Maha Prajnaparamita Sastra

by Gelongma Karma Migme Chödrön | 2001 | 941,039 words

This page describes “mahasutasoma-jataka (story of sutasoma and kalmashapada)” as written by Nagarjuna in his Maha-prajnaparamita-sastra (lit. “the treatise on the great virtue of wisdom”) in the 2nd century. This book, written in five volumes, represents an encyclopedia on Buddhism as well as a commentary on the Pancavimsatisahasrika Prajnaparamita.

Mahāsutasoma-jātaka (story of Sutasoma and Kalmāṣapāda)

Summary: King Siu t’o siu mo (Sutasoma), for the sake of the great king Kie mo cha po t’o (Kalmāṣapāda) went so far as to offer his life, but did not violate the precepts.

There was once a king called Sutosoma, full of energy (vīryavat), observer of the precepts (śīladhara) and always faithful to his given word (satyavādin). One morning he mounted his chariot with his courtesans (gaṇikā) and entered a garden (ārmama) to walk about. When he left the gates of the city, a certain brahmin who had come to beg said to the king: “The king is very powerful (mahāprabhāva) and I am a poor man (daridra). May he have pity on me and give me something.” The king replied: “I agree. I value the teachings of saints (tathāgata) such as yourself; we will make mutual gifts to one another.” Having made this promise, the king entered his garden where he bathed and disported himself.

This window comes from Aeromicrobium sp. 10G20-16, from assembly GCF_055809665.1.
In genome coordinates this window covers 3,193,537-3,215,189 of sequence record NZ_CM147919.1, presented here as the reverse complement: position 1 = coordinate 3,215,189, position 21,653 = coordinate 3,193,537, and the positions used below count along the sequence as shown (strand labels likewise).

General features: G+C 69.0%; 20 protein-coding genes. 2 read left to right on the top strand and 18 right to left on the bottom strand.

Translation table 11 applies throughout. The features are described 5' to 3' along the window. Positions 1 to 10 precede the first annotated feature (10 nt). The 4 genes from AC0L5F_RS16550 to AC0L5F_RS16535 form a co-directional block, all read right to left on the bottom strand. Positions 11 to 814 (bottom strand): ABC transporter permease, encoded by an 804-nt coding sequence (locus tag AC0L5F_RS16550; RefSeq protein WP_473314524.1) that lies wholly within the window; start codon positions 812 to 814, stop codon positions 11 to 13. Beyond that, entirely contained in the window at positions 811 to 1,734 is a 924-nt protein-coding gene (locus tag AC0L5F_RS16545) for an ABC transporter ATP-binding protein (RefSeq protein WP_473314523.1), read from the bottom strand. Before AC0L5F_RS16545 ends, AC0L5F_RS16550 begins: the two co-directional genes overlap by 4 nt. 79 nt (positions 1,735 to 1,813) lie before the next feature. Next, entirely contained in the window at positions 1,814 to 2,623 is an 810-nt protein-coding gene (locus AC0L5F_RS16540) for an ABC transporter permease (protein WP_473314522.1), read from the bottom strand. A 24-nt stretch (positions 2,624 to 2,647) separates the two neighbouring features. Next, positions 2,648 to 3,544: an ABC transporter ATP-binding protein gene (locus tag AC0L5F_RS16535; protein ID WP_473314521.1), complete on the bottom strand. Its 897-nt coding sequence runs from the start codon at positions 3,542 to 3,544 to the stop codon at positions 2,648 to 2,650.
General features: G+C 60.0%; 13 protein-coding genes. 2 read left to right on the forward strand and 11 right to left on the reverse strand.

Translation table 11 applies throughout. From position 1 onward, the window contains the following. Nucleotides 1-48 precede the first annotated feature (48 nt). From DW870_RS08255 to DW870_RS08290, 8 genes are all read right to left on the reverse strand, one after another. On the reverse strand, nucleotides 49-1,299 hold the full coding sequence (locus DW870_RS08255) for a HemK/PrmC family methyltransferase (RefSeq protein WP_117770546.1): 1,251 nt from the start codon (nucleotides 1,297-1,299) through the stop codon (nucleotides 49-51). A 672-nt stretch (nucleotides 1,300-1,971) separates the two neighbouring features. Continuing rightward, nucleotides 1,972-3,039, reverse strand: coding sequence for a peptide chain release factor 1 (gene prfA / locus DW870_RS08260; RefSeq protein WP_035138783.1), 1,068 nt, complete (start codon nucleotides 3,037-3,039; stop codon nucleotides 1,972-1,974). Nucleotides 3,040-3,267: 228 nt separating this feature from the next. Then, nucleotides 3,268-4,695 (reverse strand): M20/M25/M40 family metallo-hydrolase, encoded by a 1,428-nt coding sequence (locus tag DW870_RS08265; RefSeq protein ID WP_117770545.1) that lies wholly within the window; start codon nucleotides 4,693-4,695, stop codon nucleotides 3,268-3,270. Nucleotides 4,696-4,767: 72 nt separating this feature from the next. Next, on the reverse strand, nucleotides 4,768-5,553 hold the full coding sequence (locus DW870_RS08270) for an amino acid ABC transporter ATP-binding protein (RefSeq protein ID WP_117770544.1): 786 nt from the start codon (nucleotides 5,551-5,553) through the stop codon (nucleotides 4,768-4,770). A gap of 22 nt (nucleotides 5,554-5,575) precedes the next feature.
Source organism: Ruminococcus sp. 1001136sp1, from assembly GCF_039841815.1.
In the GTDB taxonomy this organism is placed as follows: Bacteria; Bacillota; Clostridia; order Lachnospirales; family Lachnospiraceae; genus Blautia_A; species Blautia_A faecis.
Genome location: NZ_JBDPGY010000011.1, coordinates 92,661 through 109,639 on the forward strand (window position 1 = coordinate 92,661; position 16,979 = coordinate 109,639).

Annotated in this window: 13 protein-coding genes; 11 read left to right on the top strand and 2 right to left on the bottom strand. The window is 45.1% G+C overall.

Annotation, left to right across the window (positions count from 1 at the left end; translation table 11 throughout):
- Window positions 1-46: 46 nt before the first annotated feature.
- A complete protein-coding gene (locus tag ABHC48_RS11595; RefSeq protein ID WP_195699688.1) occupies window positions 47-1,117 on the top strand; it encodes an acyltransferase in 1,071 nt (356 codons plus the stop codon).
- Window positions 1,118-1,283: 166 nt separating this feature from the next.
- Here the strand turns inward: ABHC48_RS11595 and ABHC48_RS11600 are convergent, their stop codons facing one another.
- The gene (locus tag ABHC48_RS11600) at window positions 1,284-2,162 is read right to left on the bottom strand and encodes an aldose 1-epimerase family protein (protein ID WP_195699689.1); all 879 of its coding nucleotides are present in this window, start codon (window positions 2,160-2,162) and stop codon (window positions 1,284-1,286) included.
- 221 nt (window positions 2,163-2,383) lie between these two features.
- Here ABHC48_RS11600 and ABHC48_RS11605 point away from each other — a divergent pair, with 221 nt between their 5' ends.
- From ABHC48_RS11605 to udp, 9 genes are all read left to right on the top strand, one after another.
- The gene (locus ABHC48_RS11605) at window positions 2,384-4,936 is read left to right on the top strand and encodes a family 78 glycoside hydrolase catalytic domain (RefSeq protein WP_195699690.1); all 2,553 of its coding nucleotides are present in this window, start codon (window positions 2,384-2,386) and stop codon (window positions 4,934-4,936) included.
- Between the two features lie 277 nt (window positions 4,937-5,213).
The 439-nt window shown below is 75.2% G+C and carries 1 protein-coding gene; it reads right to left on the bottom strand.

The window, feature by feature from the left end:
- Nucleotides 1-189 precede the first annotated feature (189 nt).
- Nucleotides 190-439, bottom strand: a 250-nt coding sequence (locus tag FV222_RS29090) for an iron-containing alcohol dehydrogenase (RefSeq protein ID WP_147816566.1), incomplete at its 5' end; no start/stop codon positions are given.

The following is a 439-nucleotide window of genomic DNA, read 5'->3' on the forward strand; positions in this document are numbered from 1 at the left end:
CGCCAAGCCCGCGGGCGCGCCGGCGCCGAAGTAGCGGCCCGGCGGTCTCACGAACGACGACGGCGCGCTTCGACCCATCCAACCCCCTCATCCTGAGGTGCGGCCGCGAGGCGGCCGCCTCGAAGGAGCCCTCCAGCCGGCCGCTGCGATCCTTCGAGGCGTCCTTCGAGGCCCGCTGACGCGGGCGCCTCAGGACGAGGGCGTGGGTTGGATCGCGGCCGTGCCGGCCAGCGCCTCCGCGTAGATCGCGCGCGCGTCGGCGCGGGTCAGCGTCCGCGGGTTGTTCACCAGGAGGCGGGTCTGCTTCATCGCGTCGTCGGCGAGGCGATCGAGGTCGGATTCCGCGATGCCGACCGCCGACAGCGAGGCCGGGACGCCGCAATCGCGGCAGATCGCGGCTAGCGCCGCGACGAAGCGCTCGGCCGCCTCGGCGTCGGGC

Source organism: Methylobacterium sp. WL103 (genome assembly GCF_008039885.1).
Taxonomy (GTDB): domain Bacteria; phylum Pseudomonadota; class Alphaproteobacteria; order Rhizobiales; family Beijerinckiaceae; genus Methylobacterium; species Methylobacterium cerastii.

Then a two-winged king named ‘Gazelle’s Foot’ (Kalmāṣapāda) came swiftly and, from the midst of his courtesans, seized the king and flew away with him: one would have said it was the golden-winged bird (garuḍa) seizing a serpent (nāga) in mid-ocean. The women lamented and wept; in the garden, in the city, within and without, there was turmoil and consternation.

Kalmāṣapāda, carrying the king, traveled through space (ākāśa) and came to his home where he set Sutasoma down amidst the ninety-nine kings [whom he had already captured].[1] King Sutosoma began to weep. Kalmāṣapāda said to him: “Great kṣatriya king, why are you crying like a baby? Every man must die; everything composite must decay.” King Sutosoma replied: “I am not afraid of death, but I am afraid of not fulfilling my promises. From the time that I was born, I have never lied (mṛṣāvāda). This morning, as I was leaving the gates, a certain brahmin came to me to ask for alms and I promised to return to give him charity. I do not doubt impermanence (anityatā), but if I disappoint this [brahmin] in his expectation, I am committing a sin (āpatti) of deception. That is why I am weeping.” Kalmāṣapāda said to him: “Your wish will be satisfied. Since you are afraid to break your promise, I allow you to return [home]; you have seven days in which to give alms to the brahmin; after that time, you will return here. If you have not come back in that time, by the power of my wings, I will easily bring you back.”